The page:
As many of you know, I’ve been side-lined quite a bit recently because of too much rain, pesky knees, and other boring stuff. Waiting rooms have frequently been places to catch up on that towering TBR pile, so here’s some of what I’ve enjoyed during April.
“The Plea” by Steve Cavanagh – Excellent legal thriller with a ‘no way he can win this’ case. Smart writing, clever solution.
“Apollo Murders” by Chris Hadfield- fantastic reimagining of Apollo space shuttle history. ‘What if?’ is explored in a page-turner from real life astronaut Hadfield with an entertaining look at the competition between Russia and the U.S. in the Space Race. Not sure if I could ever go into space after reading this one. Whew!
“Rum & Choke” by Sherry Harris – latest entry in Agatha nominated Seaglass Saloon series. Chloe Jackson, a librarian from Chicago, inherits part ownership of a bar in Florida. She’s an unexpected heroine who didn’t anticipate she would love the life at the beach, while solving a murder or two. She’s a runner, can sail, and has a soft spot for a hunky local. Great series.
“Portrait of a Thief” by Grace D. Li – terrific art heist book dealing wonderfully with Chinese influences and national art crimes. Debut novel, nominated for multiple awards, also explores revealing character studies of the participants who seem to be in it only for the thrills.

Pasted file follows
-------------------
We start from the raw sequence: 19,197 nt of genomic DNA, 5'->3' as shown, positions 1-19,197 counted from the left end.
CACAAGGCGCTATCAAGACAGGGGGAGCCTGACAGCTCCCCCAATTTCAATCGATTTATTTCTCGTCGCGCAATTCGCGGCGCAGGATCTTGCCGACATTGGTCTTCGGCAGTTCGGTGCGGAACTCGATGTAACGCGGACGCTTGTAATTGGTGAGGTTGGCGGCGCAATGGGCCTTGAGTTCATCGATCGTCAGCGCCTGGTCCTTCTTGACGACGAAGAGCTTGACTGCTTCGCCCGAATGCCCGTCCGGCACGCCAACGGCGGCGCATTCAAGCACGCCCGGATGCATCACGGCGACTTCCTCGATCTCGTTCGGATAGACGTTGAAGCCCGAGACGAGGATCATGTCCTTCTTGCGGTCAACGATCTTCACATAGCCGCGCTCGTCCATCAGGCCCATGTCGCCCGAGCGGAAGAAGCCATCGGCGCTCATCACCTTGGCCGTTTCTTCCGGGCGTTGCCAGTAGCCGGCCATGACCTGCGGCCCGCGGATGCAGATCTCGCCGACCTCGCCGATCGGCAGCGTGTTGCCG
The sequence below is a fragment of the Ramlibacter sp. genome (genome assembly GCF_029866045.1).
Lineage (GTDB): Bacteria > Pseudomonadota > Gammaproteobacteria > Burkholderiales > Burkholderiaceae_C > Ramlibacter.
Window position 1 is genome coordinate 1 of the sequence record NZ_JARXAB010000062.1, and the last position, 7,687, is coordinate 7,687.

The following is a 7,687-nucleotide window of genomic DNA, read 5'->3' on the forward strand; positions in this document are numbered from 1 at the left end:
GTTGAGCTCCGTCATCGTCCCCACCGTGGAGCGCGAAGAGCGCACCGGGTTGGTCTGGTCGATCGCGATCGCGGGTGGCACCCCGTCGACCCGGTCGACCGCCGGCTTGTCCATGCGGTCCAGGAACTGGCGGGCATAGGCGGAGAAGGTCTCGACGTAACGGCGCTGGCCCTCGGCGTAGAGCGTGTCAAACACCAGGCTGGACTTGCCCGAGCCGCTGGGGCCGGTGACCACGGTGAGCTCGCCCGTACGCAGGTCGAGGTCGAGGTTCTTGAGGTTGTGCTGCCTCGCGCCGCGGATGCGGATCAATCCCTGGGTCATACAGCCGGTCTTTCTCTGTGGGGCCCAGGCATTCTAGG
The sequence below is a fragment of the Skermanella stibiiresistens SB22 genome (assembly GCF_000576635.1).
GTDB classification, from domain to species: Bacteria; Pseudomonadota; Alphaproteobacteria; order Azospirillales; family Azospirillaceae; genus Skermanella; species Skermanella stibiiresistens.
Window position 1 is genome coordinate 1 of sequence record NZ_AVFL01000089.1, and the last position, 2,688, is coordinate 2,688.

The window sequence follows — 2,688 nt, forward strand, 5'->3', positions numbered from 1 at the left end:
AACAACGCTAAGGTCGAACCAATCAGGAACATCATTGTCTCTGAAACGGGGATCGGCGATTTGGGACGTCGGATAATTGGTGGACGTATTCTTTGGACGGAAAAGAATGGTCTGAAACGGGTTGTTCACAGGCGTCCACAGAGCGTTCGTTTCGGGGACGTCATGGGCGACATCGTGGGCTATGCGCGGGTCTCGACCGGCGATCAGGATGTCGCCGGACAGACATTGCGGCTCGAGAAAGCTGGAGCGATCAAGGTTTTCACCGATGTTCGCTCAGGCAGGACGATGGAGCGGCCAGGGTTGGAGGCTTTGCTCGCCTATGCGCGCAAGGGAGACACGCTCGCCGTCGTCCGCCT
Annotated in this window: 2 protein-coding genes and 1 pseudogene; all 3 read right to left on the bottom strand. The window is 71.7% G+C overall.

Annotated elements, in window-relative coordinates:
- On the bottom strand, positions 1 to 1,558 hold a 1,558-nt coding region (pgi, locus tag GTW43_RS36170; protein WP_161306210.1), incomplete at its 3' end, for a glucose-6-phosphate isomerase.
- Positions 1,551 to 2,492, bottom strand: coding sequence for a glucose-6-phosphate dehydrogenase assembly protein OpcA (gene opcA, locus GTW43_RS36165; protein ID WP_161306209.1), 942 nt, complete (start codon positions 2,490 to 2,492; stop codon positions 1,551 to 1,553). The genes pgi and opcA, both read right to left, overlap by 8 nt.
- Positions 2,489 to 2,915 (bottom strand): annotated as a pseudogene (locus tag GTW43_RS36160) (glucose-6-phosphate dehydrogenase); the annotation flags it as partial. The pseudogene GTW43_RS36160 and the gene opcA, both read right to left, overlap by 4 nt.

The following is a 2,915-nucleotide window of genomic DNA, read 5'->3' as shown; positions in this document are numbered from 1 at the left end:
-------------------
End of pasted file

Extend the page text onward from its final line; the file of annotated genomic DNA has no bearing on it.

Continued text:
“No Time for Murder” by Bruce W. Most – busy guy helps out a persistent politician neighbor (wife of a recently deceased friend) just so he can get her off his back and meet his writing deadline. This obsessive list-maker uncovers things he would never have guessed about the couple and exposes the chinks in his own marriage, while solving a suspicious death.
“Muddled Through” by Barb Ross – book #9 in Award winning Maine Clambake Mysteries – Page turner featuring Julia Snowden that has me counting the weeks until book #10. Get the whole series!
“Rising Tiger” by Brad Thor – American Scot Harvath adventure – based in India, revealing cultural and law enforcement differences between two countries. Harvath must work within those confines to discover who killed a valued friend and colleague.
More notes next month. Happy Reading!